No Court of Appeal for you! Judges uphold Aria PC firm VAT fraud ruling

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Aria's full statement

Aria Taheri, MD of Aria Technology Ltd, sent us this statement when we asked him to comment on permission to take his company's case to the Court of Appeal being refused.

The Register does not endorse or support its contents, nor have we fact-checked them. We remind readers of the context of the below passage, written by the sole director of a company that exhausted HMRC's internal appeal processes before going through two layers of the legal system, losing at every stage before having permission to take it even higher refused.

We note the use of the word "emotive" to describe the judge – and fail to understand why Taheri would say she would be more emotional in her decision than anyone else. We also point out that the director has no standing to discern whether the judge is well-trained or has adequate time management skills, and that the Upper Tribunal ultimately ruled that "it was not erroneous in law for the [First Tier Tribunal] to express an overall view of Dr Findlay's reliability and truthfulness without explaining why it rejected the various detailed points on which Aria had alleged Dr Findlay was misleading."

Here in the UK, we live in a democracy. Checks and balances are put in place to ensure everyone is treated as fairly as possible.

First of all, this is a civil Action brought by a dormant company – Aria Technology Ltd against an assessment made by HMRC to claim the tax rebate that it is due.

In civil actions the judge has to decide on facts of the case and if one party has over 51% favoured by the judge that party wins.

In most cases, the judge has to justify his decision through a written report outlining the facts of the case.

It took Judge Jennifer Blewitt well over a year to write her report.

Judge Blewitt's report contains many factual errors, inaccuracies, and contradictions. These are all evidenced by the transcripts. Many parts of her report seem to have been copy and pasted from other decisions - irrelevant to this case.

HMRC's witness Dr Findlay, effectively said that to describe a product as an "OEM CPU" is another indicator that ATL's due diligence was incorrect (see the transcript). This is absolutely untrue - we have been describing a none retail CPU as OEM for as as long as I have been in IT business - over 25 years. Every other IT business that I know, describes it the same.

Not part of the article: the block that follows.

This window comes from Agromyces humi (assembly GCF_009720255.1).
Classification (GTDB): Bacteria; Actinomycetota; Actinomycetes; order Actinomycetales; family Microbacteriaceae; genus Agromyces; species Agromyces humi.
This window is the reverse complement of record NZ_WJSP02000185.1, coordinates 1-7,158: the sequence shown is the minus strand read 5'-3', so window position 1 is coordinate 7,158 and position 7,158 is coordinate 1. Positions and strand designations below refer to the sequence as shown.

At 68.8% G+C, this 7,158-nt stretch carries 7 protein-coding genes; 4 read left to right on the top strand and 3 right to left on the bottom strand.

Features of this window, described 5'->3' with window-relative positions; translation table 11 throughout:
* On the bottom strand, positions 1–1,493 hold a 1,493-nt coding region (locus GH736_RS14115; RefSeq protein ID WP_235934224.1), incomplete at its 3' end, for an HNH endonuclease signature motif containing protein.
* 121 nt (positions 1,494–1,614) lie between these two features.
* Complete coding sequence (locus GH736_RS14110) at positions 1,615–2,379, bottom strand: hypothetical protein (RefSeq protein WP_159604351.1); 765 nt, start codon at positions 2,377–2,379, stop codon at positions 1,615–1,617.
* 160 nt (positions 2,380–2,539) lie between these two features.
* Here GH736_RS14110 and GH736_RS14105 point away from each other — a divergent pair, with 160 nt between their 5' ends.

Incredibly, Dr Findlay's report also contains tables that not add up, coming up with wrong figures! How on earth did he get his Phd? The judge then described Dr Findlay's report as accurate!!

To use a metaphor, a judge is like a referee in a football game. In the case of ATL, the referee decided that it's [sic] goalpost will be double the length and height of the other side.

Her decision seems to be based on either on an emotive bias, lack of time and resources (is her caseload too much?), lack of training, all three or some other unknown factor. Either way the decision is questionable at best. Thus forming the grounds for appeal.

Again, both suppliers that ATL purchased the goods from were audited by HMRC and their taxes repaid to them. It is the suppliers above them who have defaulted. ATL's due diligence was adequate at the time and in line with HMRC guidelines. To expect ATL to pay the taxes that HMRC failed to collect is the subject of the current challenge.

Having been dormant for a few years, ATL is Challenging HMRC as a matter of principle. The appeal has many stages – first it has to be done by the judge who made the report and the decision (no judge will contradict his/her own decision). It is only in the next stage that the case is referred from High Court to another judge in the Court of Appeals. The appeal is still ongoing.

It is important to note that ATL is looking for a fair decision rather than a win and is asking for the case to be reheard. HMRC's legal costs which after another challenge, were halved [sic], are now being paid by ATL.

Judge Blewitt Made a decision recently when Lorraine Kelly won her tax case. If Judge Blewitt used the same standard of reporting as she did with ATL, there would have been an outcry.

Having operated for the last 25 years, paying millions of pounds worth of taxes - win or lose, ATL deserves a fair decision based on a fair report.

Due Diligence means: "reasonable steps taken by a person to avoid committing a tort or offence".

The question is: did HMRC do their own Due Diligence when giving VAT numbers to defaulting suppliers? Did the HMRC officers [excised], with all the resources at their disposal do their Due Diligence when they repaid the rebate due ATL's two immediate suppliers?

The case is no longer continuing. ®

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